The End of the Carried Interest Loophole?

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Good news! The carried interest loophole, one of the most egregious gifts to billionaire private equity and hedge fund managers around, might finally be on the chopping block:

Right now, the percentage of a fund’s proceeds that investors pay to the manager — called the “carried interest” — gets taxed as if it’s capital gains (at a 15 percent rate, instead of 35 percent), even though the manager doesn’t have any money at risk. It’s as if we treated movie proceeds given to a film’s lead actor as investment income.

….Congress has a bunch of very popular business tax credits that it would like to extend, but the extensions need to be paid for, so the carried interest break is looking more likely to disappear. Senate Finance Committee Chairman Max Baucus (D-MT) said this week that there’s “a growing sense of inevitability” about the tax hike occurring, despite heavy lobbying from the financial services industry. Office of Management and Budget Director Peter Orszag agreed yesterday, predicting that “you’re going to see a change in the taxation of carried interest pass the Senate within the next few weeks.”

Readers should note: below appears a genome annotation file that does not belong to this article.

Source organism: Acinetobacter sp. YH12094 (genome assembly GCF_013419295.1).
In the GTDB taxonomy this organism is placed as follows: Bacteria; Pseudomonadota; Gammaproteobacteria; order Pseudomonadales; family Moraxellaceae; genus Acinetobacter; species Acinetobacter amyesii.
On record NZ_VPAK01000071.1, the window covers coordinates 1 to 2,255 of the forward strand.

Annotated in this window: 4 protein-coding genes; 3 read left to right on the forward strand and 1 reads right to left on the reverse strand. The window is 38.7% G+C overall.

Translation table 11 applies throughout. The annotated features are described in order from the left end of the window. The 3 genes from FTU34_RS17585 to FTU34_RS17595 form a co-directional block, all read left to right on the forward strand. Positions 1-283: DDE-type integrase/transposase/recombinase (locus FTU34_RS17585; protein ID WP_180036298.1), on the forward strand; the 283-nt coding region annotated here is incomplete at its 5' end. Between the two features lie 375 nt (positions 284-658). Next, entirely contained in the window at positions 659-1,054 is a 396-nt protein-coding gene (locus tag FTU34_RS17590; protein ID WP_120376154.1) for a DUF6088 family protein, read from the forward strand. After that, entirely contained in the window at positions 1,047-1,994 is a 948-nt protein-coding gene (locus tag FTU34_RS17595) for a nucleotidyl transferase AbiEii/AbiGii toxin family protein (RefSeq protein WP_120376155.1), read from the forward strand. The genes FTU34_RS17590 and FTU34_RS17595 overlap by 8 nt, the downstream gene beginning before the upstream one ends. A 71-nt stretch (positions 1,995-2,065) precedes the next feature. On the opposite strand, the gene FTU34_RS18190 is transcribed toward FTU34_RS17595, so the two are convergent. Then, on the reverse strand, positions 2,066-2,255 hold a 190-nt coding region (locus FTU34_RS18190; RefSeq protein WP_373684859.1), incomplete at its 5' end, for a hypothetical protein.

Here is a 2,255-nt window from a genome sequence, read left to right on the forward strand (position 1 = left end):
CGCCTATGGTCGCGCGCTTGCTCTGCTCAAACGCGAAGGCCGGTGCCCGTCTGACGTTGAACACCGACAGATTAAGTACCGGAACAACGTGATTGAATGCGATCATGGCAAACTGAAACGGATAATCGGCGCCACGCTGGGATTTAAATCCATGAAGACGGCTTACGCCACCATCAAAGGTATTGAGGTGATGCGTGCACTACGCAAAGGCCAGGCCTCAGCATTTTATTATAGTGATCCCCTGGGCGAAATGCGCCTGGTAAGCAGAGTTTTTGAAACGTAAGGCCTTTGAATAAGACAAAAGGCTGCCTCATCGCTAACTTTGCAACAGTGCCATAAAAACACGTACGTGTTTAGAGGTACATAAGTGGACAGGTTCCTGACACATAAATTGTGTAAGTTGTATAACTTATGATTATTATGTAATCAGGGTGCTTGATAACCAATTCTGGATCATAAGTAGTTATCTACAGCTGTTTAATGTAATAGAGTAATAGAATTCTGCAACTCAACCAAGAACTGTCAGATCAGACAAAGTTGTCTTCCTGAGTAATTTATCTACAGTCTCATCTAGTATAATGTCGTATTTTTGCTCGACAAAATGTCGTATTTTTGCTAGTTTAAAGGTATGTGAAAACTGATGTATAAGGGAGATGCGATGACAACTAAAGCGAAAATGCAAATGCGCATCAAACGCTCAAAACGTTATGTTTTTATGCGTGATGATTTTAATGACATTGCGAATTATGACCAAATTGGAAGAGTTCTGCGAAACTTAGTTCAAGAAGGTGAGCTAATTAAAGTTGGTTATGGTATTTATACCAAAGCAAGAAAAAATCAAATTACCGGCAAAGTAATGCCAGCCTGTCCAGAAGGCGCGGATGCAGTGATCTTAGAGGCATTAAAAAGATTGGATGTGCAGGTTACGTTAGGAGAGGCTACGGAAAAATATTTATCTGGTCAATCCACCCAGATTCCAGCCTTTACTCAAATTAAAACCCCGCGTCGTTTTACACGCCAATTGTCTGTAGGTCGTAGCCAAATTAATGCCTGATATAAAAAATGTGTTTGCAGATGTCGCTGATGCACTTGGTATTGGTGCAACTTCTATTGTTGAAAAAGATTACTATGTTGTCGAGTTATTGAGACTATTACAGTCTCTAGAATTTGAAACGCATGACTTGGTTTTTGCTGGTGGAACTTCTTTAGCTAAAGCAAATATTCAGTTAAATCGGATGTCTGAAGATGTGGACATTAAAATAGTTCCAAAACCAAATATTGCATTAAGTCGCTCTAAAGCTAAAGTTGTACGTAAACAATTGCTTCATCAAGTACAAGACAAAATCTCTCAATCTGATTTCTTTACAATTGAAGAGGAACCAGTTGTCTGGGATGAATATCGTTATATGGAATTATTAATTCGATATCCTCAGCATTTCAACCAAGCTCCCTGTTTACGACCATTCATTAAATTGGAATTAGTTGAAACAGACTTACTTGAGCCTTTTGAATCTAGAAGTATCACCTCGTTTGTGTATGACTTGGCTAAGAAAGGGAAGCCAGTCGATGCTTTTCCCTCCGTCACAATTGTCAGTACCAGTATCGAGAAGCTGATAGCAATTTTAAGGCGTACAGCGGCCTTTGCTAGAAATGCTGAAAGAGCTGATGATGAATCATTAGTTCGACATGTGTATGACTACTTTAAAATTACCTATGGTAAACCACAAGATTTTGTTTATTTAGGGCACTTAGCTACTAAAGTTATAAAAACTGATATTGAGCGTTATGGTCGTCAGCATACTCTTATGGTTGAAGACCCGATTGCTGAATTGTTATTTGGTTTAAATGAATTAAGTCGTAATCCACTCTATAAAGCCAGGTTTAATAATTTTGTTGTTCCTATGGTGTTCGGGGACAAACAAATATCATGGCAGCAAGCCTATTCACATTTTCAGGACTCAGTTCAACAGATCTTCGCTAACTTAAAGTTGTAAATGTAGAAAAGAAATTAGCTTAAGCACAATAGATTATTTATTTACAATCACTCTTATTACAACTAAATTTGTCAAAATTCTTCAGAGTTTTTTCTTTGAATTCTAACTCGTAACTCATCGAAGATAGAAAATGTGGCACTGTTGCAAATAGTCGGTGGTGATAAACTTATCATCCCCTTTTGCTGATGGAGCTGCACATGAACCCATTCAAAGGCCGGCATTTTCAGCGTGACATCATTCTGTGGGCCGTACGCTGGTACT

It would be nice to see the carried interest loophole finally meet its maker. It’s a small victory, but an important one.

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And the truth is, going into the final 4 days of the year we still needed to raise $TK to hit our $350,000 goal and start 2021 on track. It's nerve-wracking, wondering if the big spike we normally see at the end of December is going to be another thing that doesn't go as planned in 2020, or worse, if, now that Donald Trump is set to leave the White House (for longer than a taxpayer-funded golf trip to a property he owns), folks might be pulling back from fighting for the truth and a democracy and think the hard work is done.

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